The first issue of "Casual Sex" isn't the only good one in the series, although it is one of the standouts. I guess I should spell out here that "Casual Sex" comics aren't really a series in the traditional sense. There's no continuity of story from issue to issue, no plotlines that evolve or characters that develop from one issue to the next. Each issue stands alone, with the cover art unconnected to the stories inside, and the only common theme being El Bute's imaginings of casual sexual encounters. This may be a drawback for serious fans of the comic art form, but it does mean you don't need to read the issues in any particular order (a good thing, since as of this writing, Issue #2 is between

(issue #2)

And each story in any given issue stands alone as well. Issue #5 is somewhat different: the entire comic is taken up with one piece, "The Curse of Steven Navarro," a dark, unsettling story of a man whose life is upended by the sexual outrages and deceptions of his wife and daughter. The story and the sex are intense and gripping, full of conflict and ferocity, and while that's mostly a result of the darker content, it's certainly helped by the longer format, which gives the compellingly freaky erotic tension time to develop. But except for this one issue, each "Casual Sex" comic is a collection of unrelated single stories, bound together by style and sexual focus rather than plot or character.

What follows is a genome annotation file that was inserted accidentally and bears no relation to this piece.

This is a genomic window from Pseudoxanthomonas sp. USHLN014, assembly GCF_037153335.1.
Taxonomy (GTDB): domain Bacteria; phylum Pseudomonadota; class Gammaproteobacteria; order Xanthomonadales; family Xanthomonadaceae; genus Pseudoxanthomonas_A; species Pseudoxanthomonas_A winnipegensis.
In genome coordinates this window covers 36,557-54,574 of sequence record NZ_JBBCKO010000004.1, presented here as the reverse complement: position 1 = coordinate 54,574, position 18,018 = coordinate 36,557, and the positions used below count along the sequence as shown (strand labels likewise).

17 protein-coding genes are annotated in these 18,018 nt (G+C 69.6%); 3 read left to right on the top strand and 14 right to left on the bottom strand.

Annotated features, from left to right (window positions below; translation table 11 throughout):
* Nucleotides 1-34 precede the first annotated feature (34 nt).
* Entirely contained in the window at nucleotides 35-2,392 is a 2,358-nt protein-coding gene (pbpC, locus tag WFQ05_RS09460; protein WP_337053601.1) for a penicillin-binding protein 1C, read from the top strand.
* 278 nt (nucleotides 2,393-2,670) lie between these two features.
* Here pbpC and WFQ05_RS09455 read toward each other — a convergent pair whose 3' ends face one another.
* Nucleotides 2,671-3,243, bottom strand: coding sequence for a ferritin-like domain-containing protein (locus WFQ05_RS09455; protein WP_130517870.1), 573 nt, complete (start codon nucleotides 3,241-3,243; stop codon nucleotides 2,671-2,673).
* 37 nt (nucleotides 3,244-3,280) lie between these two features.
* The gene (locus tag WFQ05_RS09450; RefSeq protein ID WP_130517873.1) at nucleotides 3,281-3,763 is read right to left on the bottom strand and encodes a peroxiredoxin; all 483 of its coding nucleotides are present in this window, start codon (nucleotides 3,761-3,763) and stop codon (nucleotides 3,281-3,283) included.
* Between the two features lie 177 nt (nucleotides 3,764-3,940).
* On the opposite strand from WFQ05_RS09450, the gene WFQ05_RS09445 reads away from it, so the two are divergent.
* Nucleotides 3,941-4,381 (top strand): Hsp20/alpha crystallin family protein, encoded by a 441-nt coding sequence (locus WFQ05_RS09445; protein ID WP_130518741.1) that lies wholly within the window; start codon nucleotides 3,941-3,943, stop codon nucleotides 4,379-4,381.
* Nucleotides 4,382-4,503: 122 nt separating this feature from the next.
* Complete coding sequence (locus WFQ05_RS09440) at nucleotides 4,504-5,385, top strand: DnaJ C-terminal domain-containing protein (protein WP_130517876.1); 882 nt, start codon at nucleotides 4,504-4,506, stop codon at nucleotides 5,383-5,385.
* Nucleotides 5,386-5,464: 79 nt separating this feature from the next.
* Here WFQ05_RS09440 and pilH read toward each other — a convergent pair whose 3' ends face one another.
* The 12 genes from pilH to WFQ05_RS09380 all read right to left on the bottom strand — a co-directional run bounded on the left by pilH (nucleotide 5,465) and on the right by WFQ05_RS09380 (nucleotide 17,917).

(sample from issue 5)

And here's where my standard "it's good but it's not perfect" disclaimer comes in. I like the "Casual Sex" series a lot, and when it's at its best, I think it's an excellent example of what porn comics can aspire to. But it is very uneven, both within the series and within each individual comic. Issue #4 is a perfect example; it has one of the series' best stories, "Private September," in which a woman who hires male prostitutes turns out to be playing some very strange sexual mind games... and it has some of the weakest pieces in the series as well, including a fairly generic "first lesbian encounter" scene and an equally generic "horny neighbor lady" scene, with surprise endings somewhat awkwardly tacked on ("A Girl Under the Influence" and "After the Sky Falls").